Renting a car in Europe

Renting a car in Europe

Posted by Roger Molins on Mar 26, 2018 10:25:46 AM

Although Europe is a very well connected continent, with plenty of efficient public transportation to get around (such as budget airlines, train passes and buses), sometimes there’s nothing better than having your own car to move and reach places, specially if you’re coming from home and you were used to having one there. You are already feeling home thanks to Study Abroad Apartments, and now you’re ready for the next level: motion.

 

Having your own wheels is ideal for getting to more remote or rural places that aren't covered as well by public transportation, like remote beaches, castles, mountain areas or scenic roads out of the way. It can also be a great help if you have to furnish a place and need to buy some big stuff in a furniture store such as Ikea.

 

 

 

 

 

The first important thing to remember is to bring your driver’s license, even if you initially don’t plan to drive. It doesn’t hurt. Your U.S. license generally works fine. Although some countries, such as Spain or Italy, tend to ask for an International Driving Permit (an official translation of your license, easy to get at AAA offices in the US), car rental companies tend to be more lenient and not ask for it. It will be a must only if required by the local police, should you be stopped for a routine control or similar. The advice is that, as much as possible, try to get it and travel with both at all times.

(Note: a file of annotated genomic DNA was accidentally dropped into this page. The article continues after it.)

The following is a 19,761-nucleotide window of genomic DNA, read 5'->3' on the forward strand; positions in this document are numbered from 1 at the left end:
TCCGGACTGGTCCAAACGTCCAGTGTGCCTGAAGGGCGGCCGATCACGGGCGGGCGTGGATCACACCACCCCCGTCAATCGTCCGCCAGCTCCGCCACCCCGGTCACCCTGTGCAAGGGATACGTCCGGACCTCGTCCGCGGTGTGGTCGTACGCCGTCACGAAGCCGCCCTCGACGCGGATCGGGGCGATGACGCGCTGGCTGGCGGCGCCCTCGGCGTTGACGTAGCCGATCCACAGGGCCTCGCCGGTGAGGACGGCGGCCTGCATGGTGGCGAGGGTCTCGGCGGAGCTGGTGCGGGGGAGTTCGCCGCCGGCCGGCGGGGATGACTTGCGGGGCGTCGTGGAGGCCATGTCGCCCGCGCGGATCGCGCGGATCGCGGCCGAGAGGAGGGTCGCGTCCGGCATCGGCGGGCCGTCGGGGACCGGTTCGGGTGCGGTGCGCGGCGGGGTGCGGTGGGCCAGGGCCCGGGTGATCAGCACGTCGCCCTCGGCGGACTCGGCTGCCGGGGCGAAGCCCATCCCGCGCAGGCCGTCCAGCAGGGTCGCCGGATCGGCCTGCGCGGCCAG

Prices of rentals can vary a lot, depending on the month, country and rental company. Browse and shop around. Long-term rentals are cheaper, generally. Big-name companies such as Europcar, Sixt or Avis are English friendly, very expeditious and easier to resolve any problem you might encounter.

 

 

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As per the car itself, when compared to American cars, rental cars in Europe have less passenger room and trunk space, and manual transmissions are the norm. Automatics are more expensive (about 50% more) and may only be available if you arrange it well in advance and/or upgrade to a bigger car. Ideally, skip the automatic and brush up on your manual gear skills (in case your reserved automatic doesn't materialize). Driving in Europe is similar to driving in the U.S. Filling the tank abroad is like filling the tank at home, except its euros and liters rather than dollars and gallons (figure four liters to a gallon).

 

When booking the rental, check the location of pickup and drop-off, as it’s usually possible to pick it up in one country and return it to another, provided the rental company has an office there. Most offices close on Saturday afternoons and Sundays, as well as holidays. You’re gonna need a credit card to book it and the company may lock some amount as a deposit, and the rental includes a liability insurance. Beware of photo speed traps and restricted driving zones in old-town centers: follow the rules and you’ll enjoy driving in Europe (and some speedways in Germany, for example, have no speed limit!)

 

 

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Are you about to embark on the trip of a lifetime? Study Abroad Apartments offers some great options for students planning to study abroad. Just get in touch with us if you need any help finding somewhere to stay and we’ll make sure you have one of the best options out there!

Topics: Europe, car, europebycar, studyabroad, goabroad, travelabroad, wanderlust, eurotrip, friends, university

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